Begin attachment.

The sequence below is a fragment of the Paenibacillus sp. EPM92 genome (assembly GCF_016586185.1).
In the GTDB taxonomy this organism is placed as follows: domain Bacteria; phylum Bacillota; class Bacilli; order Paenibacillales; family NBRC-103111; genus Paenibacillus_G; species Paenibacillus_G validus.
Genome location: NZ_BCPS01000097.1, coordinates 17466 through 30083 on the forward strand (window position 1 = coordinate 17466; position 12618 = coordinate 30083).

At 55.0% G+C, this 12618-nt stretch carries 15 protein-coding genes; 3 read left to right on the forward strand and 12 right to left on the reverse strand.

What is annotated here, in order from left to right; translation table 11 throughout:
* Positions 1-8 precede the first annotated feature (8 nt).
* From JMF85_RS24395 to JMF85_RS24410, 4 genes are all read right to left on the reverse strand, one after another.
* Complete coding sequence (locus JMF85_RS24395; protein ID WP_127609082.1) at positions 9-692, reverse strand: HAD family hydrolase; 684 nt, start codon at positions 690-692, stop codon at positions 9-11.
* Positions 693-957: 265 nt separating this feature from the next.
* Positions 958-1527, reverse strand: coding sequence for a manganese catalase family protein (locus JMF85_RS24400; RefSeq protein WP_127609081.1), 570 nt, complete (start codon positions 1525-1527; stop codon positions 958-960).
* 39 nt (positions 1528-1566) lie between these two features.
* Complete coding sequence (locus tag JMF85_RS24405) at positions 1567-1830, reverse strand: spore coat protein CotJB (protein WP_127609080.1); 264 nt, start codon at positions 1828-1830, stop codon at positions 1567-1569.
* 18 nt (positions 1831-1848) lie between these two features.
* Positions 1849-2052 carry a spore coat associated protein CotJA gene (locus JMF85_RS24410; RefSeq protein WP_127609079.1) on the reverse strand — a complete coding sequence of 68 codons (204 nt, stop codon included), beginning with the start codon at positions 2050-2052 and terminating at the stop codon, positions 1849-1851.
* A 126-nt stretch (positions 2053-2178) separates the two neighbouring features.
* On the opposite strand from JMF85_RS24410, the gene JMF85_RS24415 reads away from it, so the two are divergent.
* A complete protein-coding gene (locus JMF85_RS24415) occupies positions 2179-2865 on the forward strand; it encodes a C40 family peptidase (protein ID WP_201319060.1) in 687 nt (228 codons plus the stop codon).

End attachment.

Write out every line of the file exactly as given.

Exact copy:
The sequence below is a fragment of the Paenibacillus sp. EPM92 genome (assembly GCF_016586185.1).
In the GTDB taxonomy this organism is placed as follows: domain Bacteria; phylum Bacillota; class Bacilli; order Paenibacillales; family NBRC-103111; genus Paenibacillus_G; species Paenibacillus_G validus.
Genome location: NZ_BCPS01000097.1, coordinates 17466 through 30083 on the forward strand (window position 1 = coordinate 17466; position 12618 = coordinate 30083).

At 55.0% G+C, this 12618-nt stretch carries 15 protein-coding genes; 3 read left to right on the forward strand and 12 right to left on the reverse strand.

What is annotated here, in order from left to right; translation table 11 throughout:
* Positions 1-8 precede the first annotated feature (8 nt).
* From JMF85_RS24395 to JMF85_RS24410, 4 genes are all read right to left on the reverse strand, one after another.
* Complete coding sequence (locus JMF85_RS24395; protein ID WP_127609082.1) at positions 9-692, reverse strand: HAD family hydrolase; 684 nt, start codon at positions 690-692, stop codon at positions 9-11.
* Positions 693-957: 265 nt separating this feature from the next.
* Positions 958-1527, reverse strand: coding sequence for a manganese catalase family protein (locus JMF85_RS24400; RefSeq protein WP_127609081.1), 570 nt, complete (start codon positions 1525-1527; stop codon positions 958-960).
* 39 nt (positions 1528-1566) lie between these two features.
* Complete coding sequence (locus tag JMF85_RS24405) at positions 1567-1830, reverse strand: spore coat protein CotJB (protein WP_127609080.1); 264 nt, start codon at positions 1828-1830, stop codon at positions 1567-1569.
* 18 nt (positions 1831-1848) lie between these two features.
* Positions 1849-2052 carry a spore coat associated protein CotJA gene (locus JMF85_RS24410; RefSeq protein WP_127609079.1) on the reverse strand — a complete coding sequence of 68 codons (204 nt, stop codon included), beginning with the start codon at positions 2050-2052 and terminating at the stop codon, positions 1849-1851.
* A 126-nt stretch (positions 2053-2178) separates the two neighbouring features.
* On the opposite strand from JMF85_RS24410, the gene JMF85_RS24415 reads away from it, so the two are divergent.
* A complete protein-coding gene (locus JMF85_RS24415) occupies positions 2179-2865 on the forward strand; it encodes a C40 family peptidase (protein ID WP_201319060.1) in 687 nt (228 codons plus the stop codon).